Federal Reserve Chairman Alan Greenspan will be presiding at one of his last meetings when Fed policy-makers gather on Tuesday. It is widely expected that he and his colleagues will do what they have done for the past 11 meetings, boost a key interest rate by a quarter-point, to 4 percent this time.
And many believe the increases will continue under, President Bush's choice to replace Greenspan on Feb. 1. His Senate confirmation is likely later this month.
"The new chairman will want to show his inflation-fighting mettle," said Mark Zandi, chief economist at Economy.com. "Early on, Chairman Greenspan was on the aggressive side to establish his credentials."
Indeed, Greenspan, worried about inflation, got his colleagues to agree to boost a key interest rate by a half-point the first month after he took over as Fed chairman in August 1987. It was the first increase in the Fed's discount rate in more than three years.
Bernanke made a point of stressing after his nomination was announced that his "first priority will be to maintain continuity with the policies and policy strategies established during the Greenspan years."
People who know both men say that will not be hard, given the close working relationship the two had when Bernanke served from 2002 to June of this year as a Fed board member.
"Greenspan and Bernanke are very much on the same wavelength," said David Jones, author of four books on the Greenspan Fed.
Bernanke's early impact will not be as dramatic as Greenspan's first half-point rate hike since the central bank has been raising interest rates since June 2004.
And not all analysts believe that Bernanke will make further rate increases his first order of business. A lot will depend, they say, on where rates are in November.
The Fed is widely expected to raise its target for the federal funds rate by another quarter-point at Tuesday's meeting. That would push the funds rate, the interest that banks charge each other, from 3.75 percent, where it has been since the last meeting on Sept. 20, to 4 percent. When the Fed started raising the funds rate in June 2004 it stood at a 46-year low of 1 percent.
A number of Fed officials have openly worried about the potential threat of rising inflation. The Fed's most recent survey of the economy, the Beige Book, noted that prices were increasing for everything from lumber and hardware to hotel rooms.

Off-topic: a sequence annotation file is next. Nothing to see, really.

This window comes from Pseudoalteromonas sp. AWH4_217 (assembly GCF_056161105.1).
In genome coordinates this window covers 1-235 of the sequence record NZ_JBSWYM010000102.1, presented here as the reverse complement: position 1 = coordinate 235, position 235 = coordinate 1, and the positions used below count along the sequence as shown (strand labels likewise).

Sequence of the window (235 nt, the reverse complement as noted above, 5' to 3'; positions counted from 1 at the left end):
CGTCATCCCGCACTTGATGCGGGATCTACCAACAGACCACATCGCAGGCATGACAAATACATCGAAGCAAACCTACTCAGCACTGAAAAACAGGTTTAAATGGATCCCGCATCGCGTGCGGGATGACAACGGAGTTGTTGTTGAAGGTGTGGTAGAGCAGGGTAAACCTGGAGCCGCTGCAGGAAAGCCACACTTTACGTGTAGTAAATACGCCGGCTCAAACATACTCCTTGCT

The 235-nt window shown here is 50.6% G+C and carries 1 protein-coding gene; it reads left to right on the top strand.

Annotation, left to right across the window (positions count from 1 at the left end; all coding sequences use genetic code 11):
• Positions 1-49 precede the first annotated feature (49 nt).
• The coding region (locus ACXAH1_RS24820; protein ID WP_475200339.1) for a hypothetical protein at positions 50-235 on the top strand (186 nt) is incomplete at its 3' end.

Also, the Labor Department reported that consumer prices in September shot up by 1.2 percent, the biggest one-month increase in a quarter-century, led by a record rise in energy prices, reflecting the impact ofproduction shutdowns along the Gulf Coast.
"There is a risk that energy could break out into a bigger inflation problem," said David Wyss, chief economist at Standard & Poor's in New York. "We have gotten through Katrina and oil prices have backed off a bit, but there is a risk that if we have a harsh winter, energy prices will rise again."
While there is agreement about the Fed's action this week, analysts are somewhat split on what will happen next. One camp believes the Fed will boost rates again at the December meeting and the Jan. 31 meeting, which will be Greenspan's last.
That would put the funds rate at 4.5 percent, a point where the Fed may feel it has reached the "neutral" level it has been seeking. That is the point where interest rates are not stimulating extra economic growth or acting as a drag on the economy.
Wyss, however, says that in the past Greenspan has liked to punctuate a long tightening cycle by making the final rate increase a bigger half-point. If the Fed does that in December, it could well take a breather at the January meeting.
Other analysts said the Fed might leave the final rate increase for a Bernanke-led central bank, in part to allow him to demonstrate his inflation-fighting capabilities.
Still other economists believe, however, that the Fed will not pause until it pushes the funds rate as high as perhaps 5 percent early next year, especially if inflation pressures continue to mount.
"The risks are clearly that inflation will accelerate further because of energy," Zandi said.